If you’re looking for something a bit different from Cardiff’s live music, Chapter Arts Centre is your first port of call. Recently, Finnish band Oddarrang played at the Canton venue to promote new album In Cinema.
Met by seamless atmospheric instrumentals and ritualistic chanting, their performance was inimitable. Three songs in (though ‘musical experiences’ might be a better term), it was revealed that the album is a compilation of soundtracks put together for Finnish independent film. Drummer Olavi Louhivuori talked to Quench Music about the project and their Sigur Rós inspiration…
During your gig you mentioned that In Cinema came about as a compilation of soundtracks for not one, but multiple films. Could you tell us more about that?
We hosted a club here in Helsinki last fall (2012), where each night we had a world premier of a silent short film from different young Finnish directors. We had four nights and four films, and for each film we composed new music. It was a really effective way to create music. I’ve always felt good about thinking about images when composing music, so this felt like a natural approach for our third album. All material on In Cinema is from this movie project, but we made the versions slightly different on the CD. But it’s also possible to get an access to see the movies online if you purchase the album. Beautiful movies.
Is this filmic record far-removed from your previous releases Music Illustrated and Cathedral?
I always wrote quite ‘cinematic’ music for us, but of course in this album the cinematic idea is the strongest. It’s quite difficult for me to say if a listener can hear a big difference in that sense between our albums, but for me there is a big difference. It was also very effective and inspirational to compose the music for this album, since every song came from an actual movie: I didn’t have to imagine pictures in my head, because I had the real movies.
How do you all know each other, and how did this project Oddarrang come about?
I knew everyone before putting up this band, but hadn’t had a chance to play properly with them. That was back in 2003 so we were still quite young. I was playing a lot in different jazz groups already, but wanted to try something totally different with my own group. That’s why I came up with this instrumentation that’s not so common in jazz. Even though we started with more of a chamber/acoustic approach, we soon started to drift further and further away from jazz. So basically, I wanted to use Oddarrang as a creative vessel to do and experiment with things that I don’t do in other bands.
What do you think of Chapter Arts Centre?
It was a good, cosy venue with an intensive audience; it felt really good to see all different ages there. It’s quite important for us to have a chance to play in a place that doesn’t determine the music style too much. If we play in a ‘traditional’ jazz club, some people might get a bit confused, so Chapter felt good in that sense as well. We all thought Cardiff was an outstanding city.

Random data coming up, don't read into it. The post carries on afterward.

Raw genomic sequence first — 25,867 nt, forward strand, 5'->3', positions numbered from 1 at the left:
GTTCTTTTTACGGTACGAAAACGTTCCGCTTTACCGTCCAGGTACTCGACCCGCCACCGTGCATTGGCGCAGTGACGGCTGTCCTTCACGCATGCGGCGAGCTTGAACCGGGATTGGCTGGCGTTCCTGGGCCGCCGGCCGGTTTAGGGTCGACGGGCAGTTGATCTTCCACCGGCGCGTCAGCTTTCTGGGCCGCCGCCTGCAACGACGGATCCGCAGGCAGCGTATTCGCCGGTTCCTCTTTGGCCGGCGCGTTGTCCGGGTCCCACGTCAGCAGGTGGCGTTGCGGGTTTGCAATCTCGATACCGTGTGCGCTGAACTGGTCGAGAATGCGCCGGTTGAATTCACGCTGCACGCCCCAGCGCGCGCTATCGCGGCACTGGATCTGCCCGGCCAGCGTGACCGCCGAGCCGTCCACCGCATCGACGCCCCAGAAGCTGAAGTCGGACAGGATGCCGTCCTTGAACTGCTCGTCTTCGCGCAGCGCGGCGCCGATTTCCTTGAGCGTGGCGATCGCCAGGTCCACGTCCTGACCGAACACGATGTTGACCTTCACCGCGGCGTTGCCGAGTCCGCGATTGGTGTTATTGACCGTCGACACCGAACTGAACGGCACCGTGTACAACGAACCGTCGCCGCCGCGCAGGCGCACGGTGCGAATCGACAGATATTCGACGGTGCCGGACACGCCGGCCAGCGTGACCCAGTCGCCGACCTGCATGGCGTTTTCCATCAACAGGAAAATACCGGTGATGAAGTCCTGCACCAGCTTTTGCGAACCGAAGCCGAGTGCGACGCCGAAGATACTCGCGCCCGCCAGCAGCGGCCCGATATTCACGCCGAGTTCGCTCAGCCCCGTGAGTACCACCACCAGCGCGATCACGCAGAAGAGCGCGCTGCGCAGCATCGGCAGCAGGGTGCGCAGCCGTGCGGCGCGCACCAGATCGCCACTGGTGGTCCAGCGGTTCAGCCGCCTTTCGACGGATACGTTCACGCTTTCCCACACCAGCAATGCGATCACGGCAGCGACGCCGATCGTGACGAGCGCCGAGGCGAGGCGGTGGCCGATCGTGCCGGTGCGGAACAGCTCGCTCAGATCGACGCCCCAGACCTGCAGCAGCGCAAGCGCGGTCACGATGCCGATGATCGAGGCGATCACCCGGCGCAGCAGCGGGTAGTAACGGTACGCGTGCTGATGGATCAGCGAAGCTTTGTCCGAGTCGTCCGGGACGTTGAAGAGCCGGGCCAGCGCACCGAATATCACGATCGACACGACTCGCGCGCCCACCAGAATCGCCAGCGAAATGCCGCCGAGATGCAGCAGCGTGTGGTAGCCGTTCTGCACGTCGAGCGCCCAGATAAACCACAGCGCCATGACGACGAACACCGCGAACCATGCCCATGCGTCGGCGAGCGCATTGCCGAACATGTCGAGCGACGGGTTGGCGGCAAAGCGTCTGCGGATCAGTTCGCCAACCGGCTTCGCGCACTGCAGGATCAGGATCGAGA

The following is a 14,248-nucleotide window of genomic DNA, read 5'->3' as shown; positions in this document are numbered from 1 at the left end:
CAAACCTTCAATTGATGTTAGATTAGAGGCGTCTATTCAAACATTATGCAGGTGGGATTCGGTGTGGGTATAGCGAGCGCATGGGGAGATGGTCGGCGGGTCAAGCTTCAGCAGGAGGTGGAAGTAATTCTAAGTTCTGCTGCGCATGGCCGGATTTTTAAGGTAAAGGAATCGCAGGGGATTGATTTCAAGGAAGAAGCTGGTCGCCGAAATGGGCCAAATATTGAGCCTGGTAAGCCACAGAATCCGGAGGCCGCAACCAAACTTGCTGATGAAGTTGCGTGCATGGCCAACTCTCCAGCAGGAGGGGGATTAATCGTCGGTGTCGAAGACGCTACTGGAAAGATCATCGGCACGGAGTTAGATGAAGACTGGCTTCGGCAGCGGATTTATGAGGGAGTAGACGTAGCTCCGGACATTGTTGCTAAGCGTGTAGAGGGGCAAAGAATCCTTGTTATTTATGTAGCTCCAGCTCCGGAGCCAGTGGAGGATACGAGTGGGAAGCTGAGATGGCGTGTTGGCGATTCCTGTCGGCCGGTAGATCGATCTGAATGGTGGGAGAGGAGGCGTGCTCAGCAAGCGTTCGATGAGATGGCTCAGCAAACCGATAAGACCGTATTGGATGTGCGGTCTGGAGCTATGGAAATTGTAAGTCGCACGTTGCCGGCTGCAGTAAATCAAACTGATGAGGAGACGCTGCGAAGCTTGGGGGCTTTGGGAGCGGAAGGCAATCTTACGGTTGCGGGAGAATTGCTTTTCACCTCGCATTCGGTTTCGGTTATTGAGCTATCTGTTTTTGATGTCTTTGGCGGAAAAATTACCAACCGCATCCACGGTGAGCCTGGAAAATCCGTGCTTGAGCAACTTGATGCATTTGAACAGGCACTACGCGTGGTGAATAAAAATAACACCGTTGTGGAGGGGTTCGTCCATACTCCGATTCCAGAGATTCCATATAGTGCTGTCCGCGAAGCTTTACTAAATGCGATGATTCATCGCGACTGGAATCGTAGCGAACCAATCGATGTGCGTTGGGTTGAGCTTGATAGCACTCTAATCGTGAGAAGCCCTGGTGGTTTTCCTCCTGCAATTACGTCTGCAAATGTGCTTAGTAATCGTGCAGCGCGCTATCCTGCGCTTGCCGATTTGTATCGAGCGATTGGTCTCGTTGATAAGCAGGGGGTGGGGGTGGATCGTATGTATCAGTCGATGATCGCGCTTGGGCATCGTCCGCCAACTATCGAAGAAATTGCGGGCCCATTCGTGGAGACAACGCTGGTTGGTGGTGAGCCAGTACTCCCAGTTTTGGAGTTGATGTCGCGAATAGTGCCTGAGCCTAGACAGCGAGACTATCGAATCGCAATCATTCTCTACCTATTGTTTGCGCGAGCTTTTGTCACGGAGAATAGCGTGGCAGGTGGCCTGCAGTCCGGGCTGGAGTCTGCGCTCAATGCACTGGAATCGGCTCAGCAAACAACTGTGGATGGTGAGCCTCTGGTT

You’ve previously performed in venues such as London’s Southbank Centre, as well. Do you prefer more ‘artistically-minded’ venues?
I think all venues are okay, but nowadays we appreciate venues where it is possible to play all kinds of music, not just jazz, more and more. Band On The Wall in Manchester was a perfect example of a perfect venue, because it beautifully combines the atmosphere and sound system of a rock venue, but was still very intimate. Nowadays we play with a huge dynamic range, so it’s important for us to get the most out of the sound system when we want to play loud, but still maintain the focus and intimacy when playing extremely soft.
What do you think of the British response to your innovative sound?
We’ve always felt really good when performing in the UK. I’m not yet quite sure what it is in our music, but feels like theres something that attracts our listeners especially in the UK. People here are very open minded and interested about different approaches in making music. It’s a real pleasure every time we play in Britain.
How would you define your genre of music?
That’s a good question, but unfortunately I don’t have an answer to that. I think other people can define the genre. What I can say is that even though I’m mostly known as a jazz drummer, it’s definitely not jazz anymore. (On the other hand, we could talk for hours about “what is jazz?”!)
Which artists have influenced your music?
So many. But to name a few, especially with the music of In Cinema, I would first mention bands such as Sigur Rós, Arcade Fire, Sonic Youth, The Swans, Steve Reich, Brian Eno… There are so many it doesn’t really make sense to start naming any!
You’re big on social media while touring; is it important to you to be able to connect with your fans?
I find social media a great tool to create a closer relationship with fans and people who find our music interesting. I also think Edition Records is doing very good job there. But of course nothing is more important than meeting people in real life after a show.
What are your plans for 2014?
We will do as much as we can to spread our music around the world and play as much as possible. It’s going to be very exciting to see what the response of In Cinema will be. Of course, I’ll never stop thinking about the next album, and hopefully we’ll get that started quite soon. I feel we are in a very interesting moment right now and I’m really happy and excited about the direction of our music. I can’t wait to hear our next album!
In Cinema was released in the UK via Edition Records on 30 September 2013. Check it out now at Bandcamp.